Disciplinary Action

One of a manager’s biggest responsibilities is to dish out disciplinary actions when necessary. It’s a task that I never really thought much about before I became a manager. I’ve only ever received one written warning in my career, and it was pretty cut and dry, my cash drawer was short $50. It was my assigned drawer, when I wasn’t on duty it was kept in a safe deposit box, and the only time it got opened by anyone but me was when the general cashier and my manager did their monthly audit. The shortage wasn’t discovered by them, it was reported by me. I was pretty good about keeping my drawer locked when I wasn’t at the desk and regardless since the cash was assigned exclusively to me, anything that went wrong with it was my responsibility. I had made a mistake during my day and the hotel lost $50 cash. Automatic write-up according to the handbook. Pretty cut and dry. I took it. I learned from it, and I never had any further issues.

There are a wide variety of disciplinary actions a manager can take, verbal warnings (the ones that still get documented), written warnings, suspensions and eventually even termination. I don’t dish any of those actions out lightly, I recognize that everyone makes mistakes and when possible I try to use those mistakes as opportunities for improvement and instruction. I don’t subscribe to the practice yelling at my staff or chewing them out. I’ll admit in the heat of the moment, I’ve snapped once or twice, and generally that earns an apology from me once I’ve cooled down.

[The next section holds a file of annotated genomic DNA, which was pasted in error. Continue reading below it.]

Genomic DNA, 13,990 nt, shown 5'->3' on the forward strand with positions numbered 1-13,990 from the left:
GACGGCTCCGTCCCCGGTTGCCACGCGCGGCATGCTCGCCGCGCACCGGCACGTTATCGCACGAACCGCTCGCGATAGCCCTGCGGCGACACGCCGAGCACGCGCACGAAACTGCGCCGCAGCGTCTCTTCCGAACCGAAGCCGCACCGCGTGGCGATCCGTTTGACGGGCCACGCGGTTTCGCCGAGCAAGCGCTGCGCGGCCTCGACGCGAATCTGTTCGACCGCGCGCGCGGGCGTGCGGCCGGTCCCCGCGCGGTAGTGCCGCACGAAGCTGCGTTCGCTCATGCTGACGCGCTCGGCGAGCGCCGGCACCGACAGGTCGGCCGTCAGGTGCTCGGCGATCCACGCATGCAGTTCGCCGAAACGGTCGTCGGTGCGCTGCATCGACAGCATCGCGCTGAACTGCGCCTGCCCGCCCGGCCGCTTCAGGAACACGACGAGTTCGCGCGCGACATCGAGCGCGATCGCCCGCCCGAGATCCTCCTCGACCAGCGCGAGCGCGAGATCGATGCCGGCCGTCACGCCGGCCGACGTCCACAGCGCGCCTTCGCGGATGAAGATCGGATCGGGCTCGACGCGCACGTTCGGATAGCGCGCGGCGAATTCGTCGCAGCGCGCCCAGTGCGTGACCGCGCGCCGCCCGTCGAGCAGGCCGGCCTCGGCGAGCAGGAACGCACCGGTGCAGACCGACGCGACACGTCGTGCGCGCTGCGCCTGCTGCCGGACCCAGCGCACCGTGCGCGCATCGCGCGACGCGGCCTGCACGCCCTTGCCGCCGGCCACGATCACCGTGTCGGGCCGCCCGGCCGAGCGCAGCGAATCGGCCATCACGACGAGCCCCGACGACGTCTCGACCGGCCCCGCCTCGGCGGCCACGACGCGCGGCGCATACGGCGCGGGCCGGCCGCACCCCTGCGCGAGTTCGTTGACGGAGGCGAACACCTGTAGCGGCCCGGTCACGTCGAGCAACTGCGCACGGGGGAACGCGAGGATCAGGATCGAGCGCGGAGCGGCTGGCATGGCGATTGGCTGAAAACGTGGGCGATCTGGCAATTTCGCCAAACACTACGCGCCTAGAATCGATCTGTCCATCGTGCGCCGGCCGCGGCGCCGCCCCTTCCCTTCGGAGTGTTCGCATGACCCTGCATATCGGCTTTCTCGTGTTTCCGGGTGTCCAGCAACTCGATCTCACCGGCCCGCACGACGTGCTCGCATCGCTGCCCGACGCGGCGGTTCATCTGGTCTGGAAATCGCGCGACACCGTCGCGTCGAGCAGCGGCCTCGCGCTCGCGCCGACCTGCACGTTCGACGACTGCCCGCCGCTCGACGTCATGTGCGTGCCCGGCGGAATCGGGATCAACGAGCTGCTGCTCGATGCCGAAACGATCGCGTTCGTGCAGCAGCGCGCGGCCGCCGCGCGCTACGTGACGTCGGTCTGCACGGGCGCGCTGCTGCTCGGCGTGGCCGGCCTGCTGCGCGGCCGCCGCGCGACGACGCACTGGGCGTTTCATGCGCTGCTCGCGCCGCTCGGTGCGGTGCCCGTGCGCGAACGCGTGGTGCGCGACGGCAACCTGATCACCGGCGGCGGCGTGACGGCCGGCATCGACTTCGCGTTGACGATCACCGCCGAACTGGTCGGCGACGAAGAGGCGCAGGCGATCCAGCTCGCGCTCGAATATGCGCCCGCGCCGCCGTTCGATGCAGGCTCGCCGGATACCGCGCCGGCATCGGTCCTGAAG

I’ve had to issue a lot of warning notices in my year and a half since I became a department head. It’s never the first tool in my bag, but just because I don’t enjoy handing them out doesn’t mean I’ll shy away from the process. The manager I replaced was well liked by the department, but also shied away from the process and she let a number of small issues fester and grow into much larger ones. I had to clean house to some extent when I got here, because I wasn’t willing to sweep problems under the rug. I hate each write-up or disciplinary action I deliver. I won’t say they’ve gotten easier. Each one is different depending on the circumstances calling for it and the employee that I’m dealing with. Most of them are routine, cut and dry type scenarios which really are indisputable, but every employee handles them differently. And even the ones that seem like they should be routine sometimes result in flaring tempers, arguments, tears and sulking afterwards. For my part I try not to dwell on them overly much after they’ve been issued. I deliver the write-up, always with a witnessing manager, submit it to HR to be filed and then I move on with my day. I don’t hold it against the employee any further unless it continues to be an issue or a pattern develops. It pretty much drops out of my mind as soon as I drop it off with HR.